n Comparative and International Law Journal of Southern Africa - Regionalism and the restructuring of the United Nations with specific reference to the African Union
|Article Title||Regionalism and the restructuring of the United Nations with specific reference to the African Union|
|© Publisher:||Institute of Foreign and Comparative Law|
|Journal||Comparative and International Law Journal of Southern Africa|
|Affiliations||1 University of South Africa|
|Publication Date||Nov 2011|
|Pages||360 - 391|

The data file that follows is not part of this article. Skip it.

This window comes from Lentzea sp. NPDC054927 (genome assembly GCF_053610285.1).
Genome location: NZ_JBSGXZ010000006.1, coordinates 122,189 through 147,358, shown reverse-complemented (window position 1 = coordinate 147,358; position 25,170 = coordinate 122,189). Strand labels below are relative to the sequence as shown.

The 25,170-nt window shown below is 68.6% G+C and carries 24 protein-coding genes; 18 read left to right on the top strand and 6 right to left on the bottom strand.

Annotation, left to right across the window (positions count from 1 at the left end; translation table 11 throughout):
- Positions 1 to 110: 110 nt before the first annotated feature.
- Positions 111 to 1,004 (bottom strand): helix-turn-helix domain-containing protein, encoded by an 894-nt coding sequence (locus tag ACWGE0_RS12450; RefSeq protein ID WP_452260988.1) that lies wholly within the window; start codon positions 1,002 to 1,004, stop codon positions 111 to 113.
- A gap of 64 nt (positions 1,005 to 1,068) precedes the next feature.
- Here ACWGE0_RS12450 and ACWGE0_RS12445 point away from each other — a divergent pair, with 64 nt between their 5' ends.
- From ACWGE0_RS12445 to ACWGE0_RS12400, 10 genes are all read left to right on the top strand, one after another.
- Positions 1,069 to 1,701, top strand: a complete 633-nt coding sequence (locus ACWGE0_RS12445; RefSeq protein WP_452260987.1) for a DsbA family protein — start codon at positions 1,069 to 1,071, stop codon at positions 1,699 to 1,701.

One of the most pressing current international issues is the restructuring of the United Nations (UN). Since its inception with an initial membership of fifty-one states, the UN has expanded dramatically and developed into a complex and fragmented global institution with a current membership of 193 states. The changing realities since 1945 have had a significant impact on the functioning and structure of the UN and reform of the international institution is therefore increasingly proposed and debated. One of these changing realities is the (renewed) process of regional integration in various parts of the world. The objectives and structures of the UN and regional organisations often display certain similarities and regional organisations often act within areas that were previously the monopoly of specifically the UN. This overlap in authority may create uncertainty as to the exact relationship between the UN and regional alignments. This article evaluates to what extent the African Union (AU) has progressed in its aim of continental regionalism and examines the impact that regionalism may have on the proposed restructuring of the UN. In view of the growing importance of regionalism it is suggested that serious consideration be given to eventually restructuring the UN as an international organisation consisting of 'sovereign' regional organisations. States invested with the basic aspects of sovereignty will then enjoy representation at the regional level, as it is at this level where their interests can best be served.
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